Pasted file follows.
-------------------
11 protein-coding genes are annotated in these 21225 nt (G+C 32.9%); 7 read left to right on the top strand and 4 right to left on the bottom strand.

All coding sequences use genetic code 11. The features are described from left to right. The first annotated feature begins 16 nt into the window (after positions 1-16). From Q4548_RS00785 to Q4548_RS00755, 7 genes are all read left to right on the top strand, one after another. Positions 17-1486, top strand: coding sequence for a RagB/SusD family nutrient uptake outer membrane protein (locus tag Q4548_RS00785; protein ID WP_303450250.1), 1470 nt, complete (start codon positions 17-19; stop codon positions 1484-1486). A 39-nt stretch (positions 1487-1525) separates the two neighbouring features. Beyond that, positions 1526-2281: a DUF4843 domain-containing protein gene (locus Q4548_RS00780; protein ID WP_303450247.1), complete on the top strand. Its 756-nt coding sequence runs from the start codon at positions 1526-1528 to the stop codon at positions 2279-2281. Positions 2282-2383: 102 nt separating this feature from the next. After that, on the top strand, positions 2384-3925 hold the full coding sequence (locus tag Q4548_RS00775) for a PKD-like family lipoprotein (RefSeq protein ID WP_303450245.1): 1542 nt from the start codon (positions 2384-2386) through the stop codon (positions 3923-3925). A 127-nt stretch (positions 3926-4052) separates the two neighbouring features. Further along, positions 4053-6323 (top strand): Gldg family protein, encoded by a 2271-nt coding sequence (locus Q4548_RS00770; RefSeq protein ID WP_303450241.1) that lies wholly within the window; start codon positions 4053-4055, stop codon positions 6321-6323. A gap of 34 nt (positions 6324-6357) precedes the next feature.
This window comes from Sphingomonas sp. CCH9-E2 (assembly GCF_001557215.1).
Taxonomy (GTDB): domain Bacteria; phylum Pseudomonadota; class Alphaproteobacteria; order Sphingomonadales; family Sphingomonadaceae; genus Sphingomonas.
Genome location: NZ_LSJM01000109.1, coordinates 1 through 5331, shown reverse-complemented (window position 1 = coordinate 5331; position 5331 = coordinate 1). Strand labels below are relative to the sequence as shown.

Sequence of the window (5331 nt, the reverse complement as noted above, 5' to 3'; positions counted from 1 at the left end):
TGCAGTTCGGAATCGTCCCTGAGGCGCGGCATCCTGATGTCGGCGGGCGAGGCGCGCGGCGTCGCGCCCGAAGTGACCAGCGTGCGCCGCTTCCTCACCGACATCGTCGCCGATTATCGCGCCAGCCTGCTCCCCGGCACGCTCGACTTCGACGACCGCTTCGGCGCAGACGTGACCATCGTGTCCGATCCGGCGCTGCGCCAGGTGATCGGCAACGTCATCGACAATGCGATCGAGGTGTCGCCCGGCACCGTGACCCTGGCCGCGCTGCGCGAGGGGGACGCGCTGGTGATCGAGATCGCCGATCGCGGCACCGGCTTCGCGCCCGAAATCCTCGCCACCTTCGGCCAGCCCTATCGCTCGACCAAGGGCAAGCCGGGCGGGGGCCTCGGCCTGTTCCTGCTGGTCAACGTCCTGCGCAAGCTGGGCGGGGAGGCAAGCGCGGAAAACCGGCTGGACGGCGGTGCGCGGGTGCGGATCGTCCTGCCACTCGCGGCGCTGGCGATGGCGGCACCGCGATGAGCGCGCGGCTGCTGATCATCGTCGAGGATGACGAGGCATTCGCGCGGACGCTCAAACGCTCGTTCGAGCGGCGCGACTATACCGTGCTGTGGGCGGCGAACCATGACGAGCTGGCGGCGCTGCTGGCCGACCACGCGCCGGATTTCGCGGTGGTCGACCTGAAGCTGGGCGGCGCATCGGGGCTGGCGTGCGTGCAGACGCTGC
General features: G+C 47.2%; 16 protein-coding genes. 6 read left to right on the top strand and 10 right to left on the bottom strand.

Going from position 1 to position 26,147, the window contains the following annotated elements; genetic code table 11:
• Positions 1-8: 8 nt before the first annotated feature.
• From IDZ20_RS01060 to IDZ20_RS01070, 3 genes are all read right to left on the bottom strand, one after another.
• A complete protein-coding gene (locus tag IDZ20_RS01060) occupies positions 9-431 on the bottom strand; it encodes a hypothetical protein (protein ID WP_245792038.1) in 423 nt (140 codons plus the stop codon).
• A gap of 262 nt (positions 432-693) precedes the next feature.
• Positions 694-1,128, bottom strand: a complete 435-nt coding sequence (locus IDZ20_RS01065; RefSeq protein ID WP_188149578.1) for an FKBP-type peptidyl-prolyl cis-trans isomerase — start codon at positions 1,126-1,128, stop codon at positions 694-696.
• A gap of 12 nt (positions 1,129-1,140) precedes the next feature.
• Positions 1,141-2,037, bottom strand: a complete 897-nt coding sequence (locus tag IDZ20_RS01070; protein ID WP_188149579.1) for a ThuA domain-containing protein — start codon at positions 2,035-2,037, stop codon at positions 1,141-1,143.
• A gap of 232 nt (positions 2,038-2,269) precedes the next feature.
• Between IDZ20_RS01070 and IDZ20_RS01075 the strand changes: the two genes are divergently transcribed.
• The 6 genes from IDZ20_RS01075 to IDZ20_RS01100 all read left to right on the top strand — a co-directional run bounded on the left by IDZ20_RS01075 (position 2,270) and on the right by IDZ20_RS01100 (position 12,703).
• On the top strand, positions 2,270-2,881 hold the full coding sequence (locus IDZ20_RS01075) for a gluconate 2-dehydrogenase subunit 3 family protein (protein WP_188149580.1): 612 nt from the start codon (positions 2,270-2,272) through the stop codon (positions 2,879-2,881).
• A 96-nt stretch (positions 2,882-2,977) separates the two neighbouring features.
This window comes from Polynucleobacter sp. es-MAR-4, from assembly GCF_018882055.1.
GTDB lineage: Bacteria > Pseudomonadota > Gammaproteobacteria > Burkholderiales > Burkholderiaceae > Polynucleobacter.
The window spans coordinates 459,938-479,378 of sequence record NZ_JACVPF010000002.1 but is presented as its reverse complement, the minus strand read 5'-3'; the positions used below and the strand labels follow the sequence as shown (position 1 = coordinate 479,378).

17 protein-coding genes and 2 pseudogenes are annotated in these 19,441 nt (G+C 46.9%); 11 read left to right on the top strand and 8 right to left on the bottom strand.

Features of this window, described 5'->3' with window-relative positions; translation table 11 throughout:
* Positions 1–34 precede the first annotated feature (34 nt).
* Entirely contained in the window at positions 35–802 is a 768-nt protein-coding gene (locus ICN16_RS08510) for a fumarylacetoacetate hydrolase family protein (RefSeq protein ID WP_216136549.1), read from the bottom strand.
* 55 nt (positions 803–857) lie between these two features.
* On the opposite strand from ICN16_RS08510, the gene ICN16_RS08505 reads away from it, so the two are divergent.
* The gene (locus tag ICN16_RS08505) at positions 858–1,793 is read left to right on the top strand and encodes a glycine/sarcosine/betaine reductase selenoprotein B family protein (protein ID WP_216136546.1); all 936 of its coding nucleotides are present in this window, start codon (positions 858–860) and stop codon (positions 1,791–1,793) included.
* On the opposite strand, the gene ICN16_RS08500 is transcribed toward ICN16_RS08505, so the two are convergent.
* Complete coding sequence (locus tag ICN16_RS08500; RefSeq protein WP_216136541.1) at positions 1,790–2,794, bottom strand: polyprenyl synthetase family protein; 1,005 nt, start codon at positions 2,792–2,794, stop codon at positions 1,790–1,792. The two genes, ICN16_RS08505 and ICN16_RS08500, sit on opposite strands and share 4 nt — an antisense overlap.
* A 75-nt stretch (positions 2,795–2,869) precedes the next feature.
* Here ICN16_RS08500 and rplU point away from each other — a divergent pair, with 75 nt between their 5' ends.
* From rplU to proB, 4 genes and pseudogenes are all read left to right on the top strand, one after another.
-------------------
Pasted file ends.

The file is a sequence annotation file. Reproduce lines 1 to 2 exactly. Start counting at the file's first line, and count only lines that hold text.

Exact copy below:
11 protein-coding genes are annotated in these 21225 nt (G+C 32.9%); 7 read left to right on the top strand and 4 right to left on the bottom strand.

All coding sequences use genetic code 11. The features are described from left to right. The first annotated feature begins 16 nt into the window (after positions 1-16). From Q4548_RS00785 to Q4548_RS00755, 7 genes are all read left to right on the top strand, one after another. Positions 17-1486, top strand: coding sequence for a RagB/SusD family nutrient uptake outer membrane protein (locus tag Q4548_RS00785; protein ID WP_303450250.1), 1470 nt, complete (start codon positions 17-19; stop codon positions 1484-1486). A 39-nt stretch (positions 1487-1525) separates the two neighbouring features. Beyond that, positions 1526-2281: a DUF4843 domain-containing protein gene (locus Q4548_RS00780; protein ID WP_303450247.1), complete on the top strand. Its 756-nt coding sequence runs from the start codon at positions 1526-1528 to the stop codon at positions 2279-2281. Positions 2282-2383: 102 nt separating this feature from the next. After that, on the top strand, positions 2384-3925 hold the full coding sequence (locus tag Q4548_RS00775) for a PKD-like family lipoprotein (RefSeq protein ID WP_303450245.1): 1542 nt from the start codon (positions 2384-2386) through the stop codon (positions 3923-3925). A 127-nt stretch (positions 3926-4052) separates the two neighbouring features. Further along, positions 4053-6323 (top strand): Gldg family protein, encoded by a 2271-nt coding sequence (locus Q4548_RS00770; RefSeq protein ID WP_303450241.1) that lies wholly within the window; start codon positions 4053-4055, stop codon positions 6321-6323. A gap of 34 nt (positions 6324-6357) precedes the next feature.